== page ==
Growing Bamboo From Seed

Growing Bamboo From Seed

Bamboo is the fastest growing plant in the world and some species grow so fast you can sit back and watch it happen!
It is also an attractive plant, whose properties and attractive features make it popular for many reasons.
Growing bamboo from seed is trickier than growing other plants, especially in the UK where our climate varies from bamboo native region. 

Here is a basic overview of the process of growing bamboo from seed:
 Prepare and spread compost into seed trays or pots.

 Soak your bamboo shoots in water for about 24 hours.

 Plant your bamboo seeds, and top with a thin layer of compost.

 Cover your seeds with a spreading tray or plastic bag.

 Wait for the bamboo shoots to sprout, usually within a few weeks.

Transplant into pots after about a month of growth.

Go outside and slowly acclimatize to outdoor condition.

If you are growing a hardy variety outside, plant your bamboo in the garden.

 When to sow bamboo

 Unlike most of the seeds you can grow in the UK, some types of bamboo cannot survive their first autumn outside for the simple fact that they will not be able to survive. close up of the bamboo flower turning into fruit
The poor conditions in the UK mean that bamboo must be treated before it is planted.
We recommend sowing seeds in early spring and carefully note the requirements of the variety you are growing.


 1.  Prepare your compost
Bamboo does well in general compost, so simply fill the seeds with a layer of compost, then use your watering can to water the top layer.

2. Soak the seeds

Soak the seeds


 Bamboo seeds should be soaked in room temperature water for 24 hours. Brown bamboo seeds placed in a cup of water placed in a seed tray filled with compost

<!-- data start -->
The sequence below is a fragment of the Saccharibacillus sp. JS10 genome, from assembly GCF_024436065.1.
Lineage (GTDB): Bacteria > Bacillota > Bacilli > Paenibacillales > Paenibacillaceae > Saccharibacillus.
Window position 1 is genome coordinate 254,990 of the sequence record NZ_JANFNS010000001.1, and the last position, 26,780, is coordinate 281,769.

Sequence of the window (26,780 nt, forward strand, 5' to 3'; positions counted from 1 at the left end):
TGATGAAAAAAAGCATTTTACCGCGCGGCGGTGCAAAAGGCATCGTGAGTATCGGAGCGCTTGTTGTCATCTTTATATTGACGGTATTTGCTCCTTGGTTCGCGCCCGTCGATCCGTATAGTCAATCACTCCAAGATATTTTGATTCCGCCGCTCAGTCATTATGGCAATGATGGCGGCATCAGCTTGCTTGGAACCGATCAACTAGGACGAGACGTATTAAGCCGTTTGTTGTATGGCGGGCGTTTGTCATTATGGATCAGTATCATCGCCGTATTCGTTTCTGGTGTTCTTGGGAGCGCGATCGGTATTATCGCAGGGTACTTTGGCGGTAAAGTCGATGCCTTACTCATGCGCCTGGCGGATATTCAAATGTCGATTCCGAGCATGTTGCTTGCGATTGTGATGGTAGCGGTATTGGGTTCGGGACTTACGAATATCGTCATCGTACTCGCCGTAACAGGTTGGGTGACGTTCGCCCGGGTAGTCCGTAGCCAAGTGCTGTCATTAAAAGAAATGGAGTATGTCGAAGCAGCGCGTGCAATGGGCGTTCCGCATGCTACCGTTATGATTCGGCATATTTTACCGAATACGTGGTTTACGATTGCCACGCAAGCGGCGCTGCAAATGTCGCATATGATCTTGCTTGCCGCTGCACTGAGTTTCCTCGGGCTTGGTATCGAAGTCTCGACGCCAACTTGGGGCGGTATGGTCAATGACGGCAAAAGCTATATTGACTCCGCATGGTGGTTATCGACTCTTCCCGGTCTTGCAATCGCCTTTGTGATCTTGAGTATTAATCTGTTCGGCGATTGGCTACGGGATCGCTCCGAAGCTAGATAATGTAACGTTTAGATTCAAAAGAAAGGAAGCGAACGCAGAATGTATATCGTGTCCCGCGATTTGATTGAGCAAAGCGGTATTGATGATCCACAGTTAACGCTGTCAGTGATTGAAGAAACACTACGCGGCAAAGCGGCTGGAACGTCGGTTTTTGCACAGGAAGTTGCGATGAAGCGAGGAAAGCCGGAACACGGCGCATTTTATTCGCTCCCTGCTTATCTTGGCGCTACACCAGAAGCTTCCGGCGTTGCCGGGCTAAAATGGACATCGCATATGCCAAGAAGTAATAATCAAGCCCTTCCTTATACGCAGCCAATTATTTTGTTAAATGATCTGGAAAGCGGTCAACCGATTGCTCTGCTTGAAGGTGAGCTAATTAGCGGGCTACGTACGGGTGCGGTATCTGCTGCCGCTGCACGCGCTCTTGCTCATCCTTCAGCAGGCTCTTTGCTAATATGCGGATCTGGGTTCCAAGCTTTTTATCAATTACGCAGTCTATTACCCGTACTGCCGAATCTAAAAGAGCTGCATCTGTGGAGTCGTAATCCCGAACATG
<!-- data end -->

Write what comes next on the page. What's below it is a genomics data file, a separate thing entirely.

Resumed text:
If the water is too hot, they will die, so be careful, because the cool temperature will delay germination, instead of killing the plant.


3. Sow bamboo seeds

Soak the seeds

Once your seeds are planted, place them in your compost about 1cm between each one, then add another layer of compost (about 5mm) on top. 

4.  Cover seeds
If you are using a propagator, place your seeds in it and let it dry at the desired temperature, around 24 degrees Celsius.
If you don't have a propagator, you can cover the fruit tray with a plastic bag to increase the temperature and humidity. A green propagator with plastic cover that grows indoors on a tree.

Use a stick to raise the bag above the compost and secure it to the edge of the tray with a rubber band.
Place your tray or propagator in a shaded area and not in direct sunlight. 

5. Wait for germination
Now comes the expected game and the time required is different depending on the varieties.
You should expect germination to occur between 10 and 20 days.
In this step, it is important to make sure that the plastic bag (if you use one) is lifted well from the compost and seedlings.

6) Transplant your Seedlings
After 30 days, it is likely that all the seeds will germinate and finish. Transplant the shoots into small pots (about 5 cm wide) using grassy soil with a little mulch.
A bamboo stick emerges from two white plastic cups placed on a wooden picnic bench
Make sure that the neck of each tree fits the top of the soil in its container. Place each pot outside where they will have shade.

7) Keep the pots outside
Bamboo plants will be ready to emerge at different times. Hardy types can spend their first winter outside, but they must stay in their pots and have a shelter, with at least some mulch around their soil.

Weaker varieties will need to spend their first winter in their greenhouse, with occasional watering to keep them healthy.

 8. Plant hardy types outdoors
Seedlings that reach about 30 cm in height are strong enough to survive the transition to outdoor life.
So if you've chosen UK variety, plant it in your garden and enjoy it while it continues to grow!
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